What is it?
A transient ischemic attack (TIA) is a stroke that lasts only for a maximum of 24 hours. It happens when the blood supply to part of the brain is briefly blocked.
What are the symptoms?
- Confusion or trouble speaking or understanding speech.
- Trouble seeing in one or both eyes.
- Difficulty walking.
- Dysphasia (trouble speaking).
- Weakness or numbness on just one side of the body or face, determined by the location of the blood clot in the brain.
- Loss of balance or coordination.
Most symptoms of a TIA disappear within an hour, although they may last for up to 24 hours. Because you cannot tell if these symptoms are from a TIA or a stroke, you should go to the hospital right away.
What to expect?
If you are diagnosed with a transient ischemic attack you can consider discussing the following subjects with your doctor after the initial treatment:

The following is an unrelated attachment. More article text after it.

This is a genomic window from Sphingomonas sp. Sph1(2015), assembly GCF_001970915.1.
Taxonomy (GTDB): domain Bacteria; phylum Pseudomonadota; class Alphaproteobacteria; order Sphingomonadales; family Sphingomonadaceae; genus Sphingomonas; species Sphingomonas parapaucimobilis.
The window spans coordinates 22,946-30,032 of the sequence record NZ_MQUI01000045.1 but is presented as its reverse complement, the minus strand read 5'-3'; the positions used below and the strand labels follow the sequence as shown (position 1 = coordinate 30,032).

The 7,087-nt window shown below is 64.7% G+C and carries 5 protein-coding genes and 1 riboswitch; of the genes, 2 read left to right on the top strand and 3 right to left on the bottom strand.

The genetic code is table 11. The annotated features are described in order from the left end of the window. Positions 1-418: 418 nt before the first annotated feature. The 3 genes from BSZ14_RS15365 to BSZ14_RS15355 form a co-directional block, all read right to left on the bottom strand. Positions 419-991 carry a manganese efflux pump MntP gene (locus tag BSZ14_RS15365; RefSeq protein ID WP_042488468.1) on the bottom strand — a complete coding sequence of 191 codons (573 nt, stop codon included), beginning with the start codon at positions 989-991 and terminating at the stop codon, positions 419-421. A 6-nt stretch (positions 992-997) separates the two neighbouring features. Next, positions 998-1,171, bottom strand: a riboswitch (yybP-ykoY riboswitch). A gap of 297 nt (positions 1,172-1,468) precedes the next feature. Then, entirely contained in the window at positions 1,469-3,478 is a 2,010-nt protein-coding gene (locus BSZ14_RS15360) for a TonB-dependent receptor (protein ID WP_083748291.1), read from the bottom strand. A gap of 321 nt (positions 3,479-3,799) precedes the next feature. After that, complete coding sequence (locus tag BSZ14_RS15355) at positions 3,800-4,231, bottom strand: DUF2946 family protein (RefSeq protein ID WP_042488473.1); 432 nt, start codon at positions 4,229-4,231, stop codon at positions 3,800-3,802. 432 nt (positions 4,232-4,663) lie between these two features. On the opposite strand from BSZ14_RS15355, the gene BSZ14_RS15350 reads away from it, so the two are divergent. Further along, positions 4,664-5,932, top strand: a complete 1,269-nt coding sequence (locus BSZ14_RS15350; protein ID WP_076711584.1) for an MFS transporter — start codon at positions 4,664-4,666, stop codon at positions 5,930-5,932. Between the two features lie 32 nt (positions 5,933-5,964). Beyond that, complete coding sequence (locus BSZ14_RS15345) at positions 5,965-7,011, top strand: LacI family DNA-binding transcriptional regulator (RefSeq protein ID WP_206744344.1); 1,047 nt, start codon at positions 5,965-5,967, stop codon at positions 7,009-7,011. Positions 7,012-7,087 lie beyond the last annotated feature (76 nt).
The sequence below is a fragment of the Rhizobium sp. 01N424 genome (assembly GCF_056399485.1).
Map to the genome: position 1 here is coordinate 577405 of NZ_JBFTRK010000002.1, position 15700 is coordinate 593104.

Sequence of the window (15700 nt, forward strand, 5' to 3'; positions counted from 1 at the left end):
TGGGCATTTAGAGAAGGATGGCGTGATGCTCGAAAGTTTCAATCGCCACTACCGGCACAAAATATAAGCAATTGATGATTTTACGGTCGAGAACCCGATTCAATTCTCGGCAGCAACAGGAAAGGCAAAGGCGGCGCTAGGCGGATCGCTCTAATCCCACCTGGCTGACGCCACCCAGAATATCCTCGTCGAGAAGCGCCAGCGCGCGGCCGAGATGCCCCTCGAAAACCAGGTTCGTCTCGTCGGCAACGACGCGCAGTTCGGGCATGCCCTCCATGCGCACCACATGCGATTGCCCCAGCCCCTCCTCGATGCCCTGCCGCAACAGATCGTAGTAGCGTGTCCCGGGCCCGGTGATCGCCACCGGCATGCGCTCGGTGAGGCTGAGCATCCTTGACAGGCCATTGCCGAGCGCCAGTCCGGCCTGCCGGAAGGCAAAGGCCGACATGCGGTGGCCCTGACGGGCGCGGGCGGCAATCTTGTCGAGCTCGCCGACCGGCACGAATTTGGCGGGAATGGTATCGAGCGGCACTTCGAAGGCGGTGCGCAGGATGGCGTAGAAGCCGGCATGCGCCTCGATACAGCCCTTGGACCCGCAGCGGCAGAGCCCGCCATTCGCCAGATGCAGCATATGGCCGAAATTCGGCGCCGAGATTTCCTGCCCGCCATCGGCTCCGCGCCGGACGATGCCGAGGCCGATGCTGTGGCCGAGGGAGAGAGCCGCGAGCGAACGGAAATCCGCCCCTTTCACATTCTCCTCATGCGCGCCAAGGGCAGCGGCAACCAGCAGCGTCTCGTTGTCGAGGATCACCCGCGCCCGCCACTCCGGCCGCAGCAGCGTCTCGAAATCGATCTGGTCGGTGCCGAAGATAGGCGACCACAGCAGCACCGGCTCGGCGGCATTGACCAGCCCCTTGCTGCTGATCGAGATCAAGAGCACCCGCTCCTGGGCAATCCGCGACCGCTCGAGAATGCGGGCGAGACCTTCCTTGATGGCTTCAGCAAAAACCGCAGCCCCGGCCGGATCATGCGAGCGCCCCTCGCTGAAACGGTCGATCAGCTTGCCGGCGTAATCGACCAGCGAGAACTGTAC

- Do you need a stricter control of other medical conditions you may have, such as diabetes, high blood pressure and high cholesterol?
- Some patients with a transient ischemic attack are prescribed medication they will need to use lifelong. Is this the case for you as well?
- A healthy diet and an active lifestyle can help in preventing another transient ischemic attack or a stroke. Which changes can you make in your life style?
- Quitting smoking is very important in preventing another transient ischemic attack or a stroke. Are you open to stop smoking? Is your doctor able to support you with this?